Joella Bush, Executive Director of Gianna House Gregory Leonard
Joella Bush is the executive director of Gianna House in Eastpointe. The nonprofit provides education and life skills programming to support pregnant women and mothers at risk or lacking safe housing to transition to independence. Gianna House also touches the lives of hundreds of low-income families offering supplies, baby items, and educational opportunities through a Community Outreach Program.
Who is Gianna, and why is she part of your organization’s mission?
St. Gianna Beretta Molla was a pediatrician in Italy in the early 50s. Doctors discovered a tumor on her uterus when she was pregnant with her fourth child. Gianna allowed the surgeons to remove the tumor but not to perform the complete hysterectomy they recommended, which would have aborted her baby. Continuing her pregnancy, she told her doctors to save her baby’s life at all costs, even if it meant she would lose her own. After having a successful Cesarean delivery, Gianna died from an infection seven days later.
Our founder, the late Sister Diane Masson, wanted to carry on Gianna’s legacy and vision and help homeless young women and children. She acquired this former convent building and opened a community outreach program in 2015. Gianna House opened its residential facility in 2019.
What brought you to Gianna House? Can you share a rewarding aspect of your work?
I became involved with Gianna House in 2019 when I served here as an intern through the Oakland University social work program. I have always had an infinity for working with moms and babies because I also was a teen mom. Following my internship, I joined the Gianna House board of directors. In 2021, I stepped into the role of executive director.
When you see a young lady transition out of our program—you see that smile, and you see that she's happy and healthy because she’s received the behavioral health, the medical help, the physical care, and the emotional support she has never had
— it's so rewarding.
Can you tell me about your community outreach program?
Our Community Outreach Program provides education and support to moms of all ages and families within the Tri-County area and beyond. Through our Baby Bucks Program, they can access baby and mom essentials such as diapers, formula, wipes, playpens, car seats, baby bottles, toiletry items, and breast pumps at no financial cost.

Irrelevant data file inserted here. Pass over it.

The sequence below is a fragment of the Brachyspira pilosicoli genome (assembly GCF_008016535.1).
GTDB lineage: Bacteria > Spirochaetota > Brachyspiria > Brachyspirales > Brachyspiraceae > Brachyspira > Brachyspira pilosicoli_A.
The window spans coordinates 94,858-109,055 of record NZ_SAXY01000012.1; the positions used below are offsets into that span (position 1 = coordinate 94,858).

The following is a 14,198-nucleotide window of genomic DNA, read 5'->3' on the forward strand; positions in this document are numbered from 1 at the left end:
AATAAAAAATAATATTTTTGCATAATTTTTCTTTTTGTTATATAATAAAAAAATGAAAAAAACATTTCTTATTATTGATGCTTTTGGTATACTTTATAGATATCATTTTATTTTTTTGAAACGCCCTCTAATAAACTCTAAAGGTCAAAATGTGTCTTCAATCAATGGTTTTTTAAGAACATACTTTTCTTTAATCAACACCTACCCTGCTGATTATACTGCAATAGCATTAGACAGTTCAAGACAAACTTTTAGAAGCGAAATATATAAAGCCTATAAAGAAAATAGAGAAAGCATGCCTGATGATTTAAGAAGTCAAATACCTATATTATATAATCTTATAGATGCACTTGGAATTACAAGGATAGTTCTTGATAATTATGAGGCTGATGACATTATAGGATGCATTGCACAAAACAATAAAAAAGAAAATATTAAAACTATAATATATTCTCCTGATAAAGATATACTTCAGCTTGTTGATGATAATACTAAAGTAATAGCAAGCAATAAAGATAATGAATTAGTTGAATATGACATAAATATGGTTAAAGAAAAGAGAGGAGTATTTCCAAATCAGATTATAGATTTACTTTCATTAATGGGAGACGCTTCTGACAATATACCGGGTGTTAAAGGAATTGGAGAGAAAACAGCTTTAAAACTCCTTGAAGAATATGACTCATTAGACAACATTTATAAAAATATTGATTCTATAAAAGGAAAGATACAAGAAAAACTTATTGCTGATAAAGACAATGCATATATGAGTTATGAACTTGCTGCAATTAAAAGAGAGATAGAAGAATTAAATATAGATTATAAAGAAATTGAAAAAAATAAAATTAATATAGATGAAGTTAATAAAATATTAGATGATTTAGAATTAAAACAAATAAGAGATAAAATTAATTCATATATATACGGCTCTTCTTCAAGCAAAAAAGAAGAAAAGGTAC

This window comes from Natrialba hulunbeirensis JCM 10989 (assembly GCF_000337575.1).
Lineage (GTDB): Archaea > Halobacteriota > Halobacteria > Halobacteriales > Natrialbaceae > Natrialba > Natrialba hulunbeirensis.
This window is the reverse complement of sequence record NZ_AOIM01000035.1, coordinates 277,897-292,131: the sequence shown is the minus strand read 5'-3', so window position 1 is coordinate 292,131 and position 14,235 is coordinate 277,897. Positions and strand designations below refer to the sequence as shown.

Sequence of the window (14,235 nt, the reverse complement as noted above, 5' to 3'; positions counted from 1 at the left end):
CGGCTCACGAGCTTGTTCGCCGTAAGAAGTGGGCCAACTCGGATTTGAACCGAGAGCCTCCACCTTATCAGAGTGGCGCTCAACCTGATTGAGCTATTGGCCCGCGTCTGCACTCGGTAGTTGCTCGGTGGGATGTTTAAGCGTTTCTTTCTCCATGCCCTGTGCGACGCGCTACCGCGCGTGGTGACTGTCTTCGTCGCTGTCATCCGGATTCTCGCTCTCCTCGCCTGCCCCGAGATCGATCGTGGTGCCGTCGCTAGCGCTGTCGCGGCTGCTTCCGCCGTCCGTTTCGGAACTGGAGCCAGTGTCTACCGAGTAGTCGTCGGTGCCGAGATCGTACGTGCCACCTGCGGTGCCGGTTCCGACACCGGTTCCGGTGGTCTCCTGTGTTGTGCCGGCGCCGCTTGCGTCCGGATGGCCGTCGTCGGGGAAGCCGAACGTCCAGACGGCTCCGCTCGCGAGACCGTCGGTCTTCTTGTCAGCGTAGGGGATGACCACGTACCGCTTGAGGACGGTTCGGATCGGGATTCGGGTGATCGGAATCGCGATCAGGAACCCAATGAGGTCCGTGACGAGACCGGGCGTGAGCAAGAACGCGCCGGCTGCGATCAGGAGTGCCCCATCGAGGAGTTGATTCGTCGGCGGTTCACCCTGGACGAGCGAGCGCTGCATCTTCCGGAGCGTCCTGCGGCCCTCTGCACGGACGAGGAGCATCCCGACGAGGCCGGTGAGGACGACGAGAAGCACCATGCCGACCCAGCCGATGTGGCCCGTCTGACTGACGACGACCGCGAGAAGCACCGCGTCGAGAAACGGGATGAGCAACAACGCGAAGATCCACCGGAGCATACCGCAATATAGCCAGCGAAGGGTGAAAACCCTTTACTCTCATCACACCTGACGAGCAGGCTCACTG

It’s a phenomenal program because it assists women and families who are just shy of making ends meet. Maybe they’re running short on pay that week, or their child support is behind. Being able to come to Gianna House to get their Pampers and formula, which are very expensive, can make a big difference in filling that financial gap. Suppose you’re a few hundred dollars short on your rent or mortgage at the end of the month. That can quickly impact whether you can continue living independently in the community or if you will find yourself in a shelter such as Gianna House.
How does the Baby Bucks Program work?
The Baby Bucks Program is an online educational program offering about 200 workshops on various topics: early pregnancy, co-parenting, mental health, religion, tips for the working mom, etc. Our participants decide what workshops they want to take—each has a pre-test, a lesson, a homework assignment, and a post-test. Upon completion, participants earn Baby Bucks they can redeem at our Gianna House boutique for needed items. We aim to provide the community with what they need, and we also want them to have some skin in the game. We don't want to be a handout; we want to be a hand up. But to be clear, we will never turn anyone's needs away.
Do you ever have any inquiries from fathers who are raising children?
During my time here, we've had three fathers that have requested assistance. One was a grandfather who stepped in to raise his grandchild who was in foster care. He had no baby items or the financial assistance needed to take this on. He learned about our program and began participating, taking classes, and coming every week to redeem his Baby Bucks for diapers and formula. We've also had two dads with custody of their children, who want and need assistance, participate in our program.
Can you tell me about the residential program at Gianna House?
Our residential program is for young women between 18 and 25 who are homeless, pregnant, or have a child under one-year-old. We’ve converted eight bedrooms of this former convent into mommy-and-baby suites where we can provide residential services to four young women and four babies.